Effects of intestinal electrical stimulation on intestinal dysrhythmia and symptoms in dogs

Jinsong Liu, Lijie Wang, J. D.Z. Chen

Research output: Contribution to journalArticlepeer-review

10 Scopus citations


The aim of this study was to investigate the effect of intestinal electrical stimulation on small intestinal dysrhythmia and motion sickness-like symptoms induced by vasopressin. Female dogs chronically implanted with two pairs of electrodes on jejunum serosa were used in a four-session study. Saline and vasopressin were infused in sessions 1 and 2, respectively. Sessions 3 and 4 were the same as session 2, except a long- or short-pulse intestinal electrical stimulation was applied on the proximal pair of electrodes. Intestinal slow waves and motion sickness-like symptoms were recorded in each session. Results were as follows. (1) Vasopressin induced intestinal dysrhythmia, uncoupling of slow waves, and vomiting and motion sickness-like symptoms (P<0.05, ANOVA). (2) Intestinal electrical stimulation with long pulses, but not short pulses, was capable of preventing vasopressin-induced intestinal dysrhythmia. (3) Intestinal electrical stimulation with short pulses, but not long pulses, prevented vomiting and the motion sickness-like symptoms. It is concluded that vasopressin induces intestinal dysrhythmia. Long-pulse intestinal stimulation normalizes vasopressin-induced intestinal slow-wave abnormalities with no improvement in symptoms. Short-pulse stimulation prevents emetic symptoms induced by vasopressin but has no effect on slow waves. These data suggest different mechanisms involved with different methods of intestinal stimulation.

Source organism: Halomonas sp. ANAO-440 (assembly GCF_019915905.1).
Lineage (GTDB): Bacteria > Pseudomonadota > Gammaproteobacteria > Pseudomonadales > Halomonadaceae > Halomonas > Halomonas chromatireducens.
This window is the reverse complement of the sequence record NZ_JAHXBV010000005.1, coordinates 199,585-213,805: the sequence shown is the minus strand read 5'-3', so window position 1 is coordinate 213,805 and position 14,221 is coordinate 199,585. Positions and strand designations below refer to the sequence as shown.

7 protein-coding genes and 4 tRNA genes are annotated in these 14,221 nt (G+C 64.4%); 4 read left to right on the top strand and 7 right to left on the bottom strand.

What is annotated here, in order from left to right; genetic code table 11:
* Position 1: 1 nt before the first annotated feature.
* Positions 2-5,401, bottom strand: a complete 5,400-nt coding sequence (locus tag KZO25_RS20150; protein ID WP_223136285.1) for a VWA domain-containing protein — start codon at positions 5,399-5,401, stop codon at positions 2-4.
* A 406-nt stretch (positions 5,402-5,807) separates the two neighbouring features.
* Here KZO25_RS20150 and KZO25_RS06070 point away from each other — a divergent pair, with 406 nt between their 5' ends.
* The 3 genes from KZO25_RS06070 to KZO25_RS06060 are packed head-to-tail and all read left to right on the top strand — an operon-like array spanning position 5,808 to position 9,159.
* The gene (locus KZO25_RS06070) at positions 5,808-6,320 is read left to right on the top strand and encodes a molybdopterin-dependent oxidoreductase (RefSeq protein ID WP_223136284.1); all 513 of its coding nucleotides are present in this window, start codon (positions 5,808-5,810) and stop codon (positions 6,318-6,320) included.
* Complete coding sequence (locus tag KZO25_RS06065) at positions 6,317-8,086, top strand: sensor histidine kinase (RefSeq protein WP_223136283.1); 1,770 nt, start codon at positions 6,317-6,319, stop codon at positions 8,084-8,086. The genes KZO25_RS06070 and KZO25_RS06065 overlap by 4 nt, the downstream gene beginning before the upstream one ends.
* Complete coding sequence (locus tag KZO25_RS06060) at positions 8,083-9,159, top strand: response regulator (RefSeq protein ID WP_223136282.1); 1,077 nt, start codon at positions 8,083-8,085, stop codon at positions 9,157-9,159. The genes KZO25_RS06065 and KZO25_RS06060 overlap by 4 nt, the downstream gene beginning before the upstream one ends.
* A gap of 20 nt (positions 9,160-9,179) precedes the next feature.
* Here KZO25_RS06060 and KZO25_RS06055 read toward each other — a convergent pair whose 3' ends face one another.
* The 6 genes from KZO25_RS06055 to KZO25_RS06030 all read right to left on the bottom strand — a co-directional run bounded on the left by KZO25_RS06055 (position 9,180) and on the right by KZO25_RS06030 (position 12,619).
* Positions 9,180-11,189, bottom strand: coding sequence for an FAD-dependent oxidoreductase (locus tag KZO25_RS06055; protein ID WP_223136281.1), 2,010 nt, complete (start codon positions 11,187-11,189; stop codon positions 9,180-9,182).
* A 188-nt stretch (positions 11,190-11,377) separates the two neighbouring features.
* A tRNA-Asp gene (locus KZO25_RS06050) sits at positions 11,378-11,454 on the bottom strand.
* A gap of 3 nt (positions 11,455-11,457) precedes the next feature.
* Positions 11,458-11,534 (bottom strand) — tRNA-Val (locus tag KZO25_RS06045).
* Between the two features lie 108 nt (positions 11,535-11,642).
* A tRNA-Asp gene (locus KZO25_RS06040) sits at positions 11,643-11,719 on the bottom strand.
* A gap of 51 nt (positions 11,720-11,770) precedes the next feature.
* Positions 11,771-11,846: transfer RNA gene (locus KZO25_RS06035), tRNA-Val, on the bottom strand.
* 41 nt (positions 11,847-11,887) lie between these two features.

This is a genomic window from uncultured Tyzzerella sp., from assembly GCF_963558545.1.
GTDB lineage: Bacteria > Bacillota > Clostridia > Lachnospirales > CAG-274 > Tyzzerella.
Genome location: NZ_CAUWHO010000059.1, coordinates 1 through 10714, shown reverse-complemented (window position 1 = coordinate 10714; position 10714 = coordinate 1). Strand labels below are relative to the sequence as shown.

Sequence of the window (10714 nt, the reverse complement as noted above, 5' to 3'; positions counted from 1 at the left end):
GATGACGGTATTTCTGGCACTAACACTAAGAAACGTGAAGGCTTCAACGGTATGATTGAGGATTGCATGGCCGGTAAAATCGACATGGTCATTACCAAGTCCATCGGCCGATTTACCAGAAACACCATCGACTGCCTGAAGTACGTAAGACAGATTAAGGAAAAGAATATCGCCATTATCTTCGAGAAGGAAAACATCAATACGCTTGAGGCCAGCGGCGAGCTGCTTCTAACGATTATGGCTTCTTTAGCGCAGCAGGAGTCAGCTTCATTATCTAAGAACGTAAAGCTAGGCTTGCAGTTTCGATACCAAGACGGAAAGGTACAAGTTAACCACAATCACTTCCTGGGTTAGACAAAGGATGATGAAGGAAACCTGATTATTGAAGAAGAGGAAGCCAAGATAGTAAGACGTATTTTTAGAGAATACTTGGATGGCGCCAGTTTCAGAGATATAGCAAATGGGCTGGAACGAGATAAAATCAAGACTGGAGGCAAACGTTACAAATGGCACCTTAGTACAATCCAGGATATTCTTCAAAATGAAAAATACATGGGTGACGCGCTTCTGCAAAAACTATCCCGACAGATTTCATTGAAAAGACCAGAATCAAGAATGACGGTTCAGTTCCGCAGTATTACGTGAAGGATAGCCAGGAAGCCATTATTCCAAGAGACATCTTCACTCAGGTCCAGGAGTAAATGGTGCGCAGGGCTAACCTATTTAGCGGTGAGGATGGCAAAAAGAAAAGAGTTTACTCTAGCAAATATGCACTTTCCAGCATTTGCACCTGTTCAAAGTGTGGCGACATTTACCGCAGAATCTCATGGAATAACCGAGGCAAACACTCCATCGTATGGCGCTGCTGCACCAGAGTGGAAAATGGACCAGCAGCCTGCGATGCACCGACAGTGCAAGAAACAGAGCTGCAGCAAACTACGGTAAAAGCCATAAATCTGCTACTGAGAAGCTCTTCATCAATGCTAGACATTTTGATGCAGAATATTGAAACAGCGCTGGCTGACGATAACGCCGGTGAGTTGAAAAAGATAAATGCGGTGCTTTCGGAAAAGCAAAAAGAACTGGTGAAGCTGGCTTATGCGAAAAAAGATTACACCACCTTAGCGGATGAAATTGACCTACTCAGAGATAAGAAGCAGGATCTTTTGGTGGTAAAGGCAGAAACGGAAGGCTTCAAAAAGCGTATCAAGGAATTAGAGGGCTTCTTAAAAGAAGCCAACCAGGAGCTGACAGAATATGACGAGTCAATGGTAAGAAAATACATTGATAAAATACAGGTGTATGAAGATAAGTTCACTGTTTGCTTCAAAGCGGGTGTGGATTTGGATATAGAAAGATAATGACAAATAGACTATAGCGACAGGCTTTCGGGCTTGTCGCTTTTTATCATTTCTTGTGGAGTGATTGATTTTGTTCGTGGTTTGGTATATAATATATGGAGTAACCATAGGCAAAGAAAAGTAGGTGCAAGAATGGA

Original languageEnglish (US)
Pages (from-to)720-728
Number of pages9
JournalDigestive diseases and sciences
Issue number5
StatePublished - May 2004
Externally publishedYes


  • electrical stimulation
  • emetic symptoms
  • intestinal motility
  • slow waves
  • vasopressin

ASJC Scopus subject areas

  • Physiology
  • Gastroenterology


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